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Originally published Sunday, February 6, 2011 at 10:01 PM

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Lawmakers debate proposed state partnership with online university

State lawmakers are considering a plan that would expand a nonprofit online university in Washington as a way to increase access to higher education.

Seattle Times Olympia bureau

OLYMPIA — State lawmakers are considering a plan that would expand a nonprofit online university in Washington as a way to increase access to higher education.

The proposal, sponsored by Sen. Jim Kastama, D-Puyallup, would create a partnership between the state and the Western Governors University (WGU), based in Utah.

The university would establish an online school called WGU-Washington, and would work with the state in helping meet statewide higher-education goals, such as increasing the number of students earning college degrees. The school also would be included in agreements for the transfer of college credits among Washington institutions.

WGU-Washington, however, would not be considered a public university and would not receive any state money.

The proposal, SB 5136, is backed by the state Higher Education Coordinating Board, the Bill & Melinda Gates Foundation and Superintendent of Public Instruction Randy Dorn, among others.

At a legislative hearing last week, some representatives of existing Washington universities expressed concerns about the state partnering with the online school.

A Western Washington University professor, for example, questioned the quality of an online education compared with that of a traditional college.

But Sen. Rodney Tom , D-Bellevue, chairman of the Senate Higher Education and Workforce Development Committee, said the school would provide more access to college programs without costing the state anything.

"We need more capacity [for higher education] and there's no way the state can afford the new capacity we need in the economic environment we're in," said Tom, who backs the proposal.

State lawmakers are expected to further reduce higher-education funding this legislative session as they seek to fill a multibillion-dollar hole in the state budget. The state faces an estimated $5 billion deficit from mid-2011 to mid-2013.

WGU was founded in 1997 by 19 Western governors, including former Washington Gov. Mike Lowry. Each state contributed $100,000 toward the creation of the school.

The university offers undergraduate and graduate degrees in business, information technology, education and health care, among others. Tuition for most programs is $2,890 per six-month term. The school is primarily aimed at students who are working and can't take time off to attend class.

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"There are people who are 30 and above who can't drop everything and go back to college," Kastama said. "They have a hunger, a thirst for higher education. And they need it because of the retraining requirements we need in our workforce right now."

Currently, about 900 Washington students are enrolled in the online school. If WGU-Washington were created, it could serve 10,000 students within five years, said WGU president Robert Mendenhall.

WGU students complete courses by passing the required assessments, such as tests or projects, on the Web at their own pace. Students can take as many or as few courses toward their degree as they want for the single six-month fee.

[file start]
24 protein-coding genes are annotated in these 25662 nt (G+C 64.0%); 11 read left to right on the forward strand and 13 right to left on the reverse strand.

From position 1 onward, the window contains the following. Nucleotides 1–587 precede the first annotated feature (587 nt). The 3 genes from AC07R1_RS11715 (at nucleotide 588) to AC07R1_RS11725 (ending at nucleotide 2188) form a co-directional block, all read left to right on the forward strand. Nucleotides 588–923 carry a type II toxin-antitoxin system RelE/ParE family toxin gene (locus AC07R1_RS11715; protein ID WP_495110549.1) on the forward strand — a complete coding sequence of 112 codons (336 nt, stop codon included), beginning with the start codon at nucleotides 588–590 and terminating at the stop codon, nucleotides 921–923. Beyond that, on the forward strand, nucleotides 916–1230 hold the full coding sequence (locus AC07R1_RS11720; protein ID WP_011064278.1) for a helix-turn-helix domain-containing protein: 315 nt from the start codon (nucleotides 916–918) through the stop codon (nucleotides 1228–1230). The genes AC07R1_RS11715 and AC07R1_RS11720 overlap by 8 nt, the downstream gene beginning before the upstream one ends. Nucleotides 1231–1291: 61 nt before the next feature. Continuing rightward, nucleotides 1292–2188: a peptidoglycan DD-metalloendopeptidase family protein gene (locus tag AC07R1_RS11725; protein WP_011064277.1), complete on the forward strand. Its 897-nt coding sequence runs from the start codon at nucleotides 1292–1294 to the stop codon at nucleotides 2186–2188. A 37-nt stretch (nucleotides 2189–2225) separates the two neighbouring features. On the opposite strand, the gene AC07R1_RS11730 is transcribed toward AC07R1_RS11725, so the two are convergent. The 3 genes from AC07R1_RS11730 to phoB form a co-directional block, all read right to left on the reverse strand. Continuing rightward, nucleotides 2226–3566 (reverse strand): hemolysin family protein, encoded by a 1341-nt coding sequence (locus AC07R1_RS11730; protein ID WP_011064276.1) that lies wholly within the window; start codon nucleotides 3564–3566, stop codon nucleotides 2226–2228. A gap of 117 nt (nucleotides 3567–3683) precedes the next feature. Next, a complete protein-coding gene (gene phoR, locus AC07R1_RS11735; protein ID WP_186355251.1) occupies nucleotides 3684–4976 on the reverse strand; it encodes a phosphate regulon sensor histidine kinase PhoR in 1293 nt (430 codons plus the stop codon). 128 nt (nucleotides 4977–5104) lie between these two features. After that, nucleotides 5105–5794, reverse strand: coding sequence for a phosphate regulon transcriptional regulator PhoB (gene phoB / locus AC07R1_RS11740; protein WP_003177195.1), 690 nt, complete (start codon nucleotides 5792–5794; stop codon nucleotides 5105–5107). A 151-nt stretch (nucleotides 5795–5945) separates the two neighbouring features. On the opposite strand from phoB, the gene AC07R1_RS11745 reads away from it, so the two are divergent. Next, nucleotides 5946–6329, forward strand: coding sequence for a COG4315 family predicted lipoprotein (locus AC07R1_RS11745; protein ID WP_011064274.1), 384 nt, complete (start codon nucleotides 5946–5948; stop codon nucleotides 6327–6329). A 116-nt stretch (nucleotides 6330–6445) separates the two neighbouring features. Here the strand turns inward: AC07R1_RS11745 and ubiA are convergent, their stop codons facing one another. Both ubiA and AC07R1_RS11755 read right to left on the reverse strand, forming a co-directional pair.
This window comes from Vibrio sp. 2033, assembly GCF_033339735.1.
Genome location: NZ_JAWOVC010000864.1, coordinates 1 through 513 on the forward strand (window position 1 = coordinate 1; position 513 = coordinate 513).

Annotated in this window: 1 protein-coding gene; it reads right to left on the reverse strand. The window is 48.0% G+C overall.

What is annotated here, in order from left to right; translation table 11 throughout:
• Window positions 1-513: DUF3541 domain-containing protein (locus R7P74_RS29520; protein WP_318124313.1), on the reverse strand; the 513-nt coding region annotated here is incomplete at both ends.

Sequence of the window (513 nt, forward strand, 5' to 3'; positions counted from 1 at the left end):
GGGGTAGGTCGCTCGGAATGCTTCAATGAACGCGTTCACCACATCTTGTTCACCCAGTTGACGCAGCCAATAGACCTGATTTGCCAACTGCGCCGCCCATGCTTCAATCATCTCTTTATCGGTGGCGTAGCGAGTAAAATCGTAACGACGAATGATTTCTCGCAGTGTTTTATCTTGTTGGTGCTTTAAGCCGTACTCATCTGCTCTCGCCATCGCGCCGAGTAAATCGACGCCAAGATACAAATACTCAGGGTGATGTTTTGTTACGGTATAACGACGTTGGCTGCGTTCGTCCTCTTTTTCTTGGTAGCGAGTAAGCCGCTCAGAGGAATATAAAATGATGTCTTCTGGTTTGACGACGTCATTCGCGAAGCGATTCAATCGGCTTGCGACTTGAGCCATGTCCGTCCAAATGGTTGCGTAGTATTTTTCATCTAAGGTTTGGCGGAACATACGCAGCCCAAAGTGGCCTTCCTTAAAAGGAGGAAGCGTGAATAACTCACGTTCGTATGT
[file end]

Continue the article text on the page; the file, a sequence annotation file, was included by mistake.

Mendenhall said that on average, WGU students graduate with a bachelor's degree in 30 months.

Last year, the state of Indiana partnered with WGU and established WGU-Indiana, becoming the first state to do so. The institution opened an office in the state with a chancellor, mentors and enrollment counselors.

If Kastama's proposal were to pass, Mendenhall said WGU plans to create a similar office in Washington.

Some university representatives have raised concerns about bringing the online school into the state's higher-education system.

Though testifying neither for nor against the proposal, Bill Lyne , president of the labor group United Faculty of Washington State, said that degrees from online universities like WGU are not substitutes for those from traditional universities.

"I'm one of the professors that this kind of education is trying to get rid of," Lyne, who's also a Western Washington University professor, said at a legislative hearing last week.

For students enrolled in online universities, "the only access to someone who actually knows something about the subject they're trying to study ... is a much less qualified and much lower paid person who will answer the phone for them ... ," he said. "You cut out the cost of the faculty member."

Luke Trapp, 24, from Wenatchee, is enrolled at WGU and said he's taken classes at traditional universities, too.

"I think they [are] pretty comparable as far as the knowledge you take from it," he said in an interview.

Margaret Shepherd, University of Washington director of state relations, asked at the public hearing last week about how bringing WGU to the state would impact student financial aid.

Kastama's proposal does not address financial aid, but if WGU-Washington is created, it can apply for state financial-aid eligibility down the road, according to the Higher Education Coordinating Board.

Mendenhall of WGU said that by partnering with Washington, WGU is not looking to attract students from existing schools.

"We intend to be really expanding access to higher education, not competing for students that are going to" other schools, he said.

Joanna Nolasco: 360-236-8266 or jnolasco@seattletimes.com

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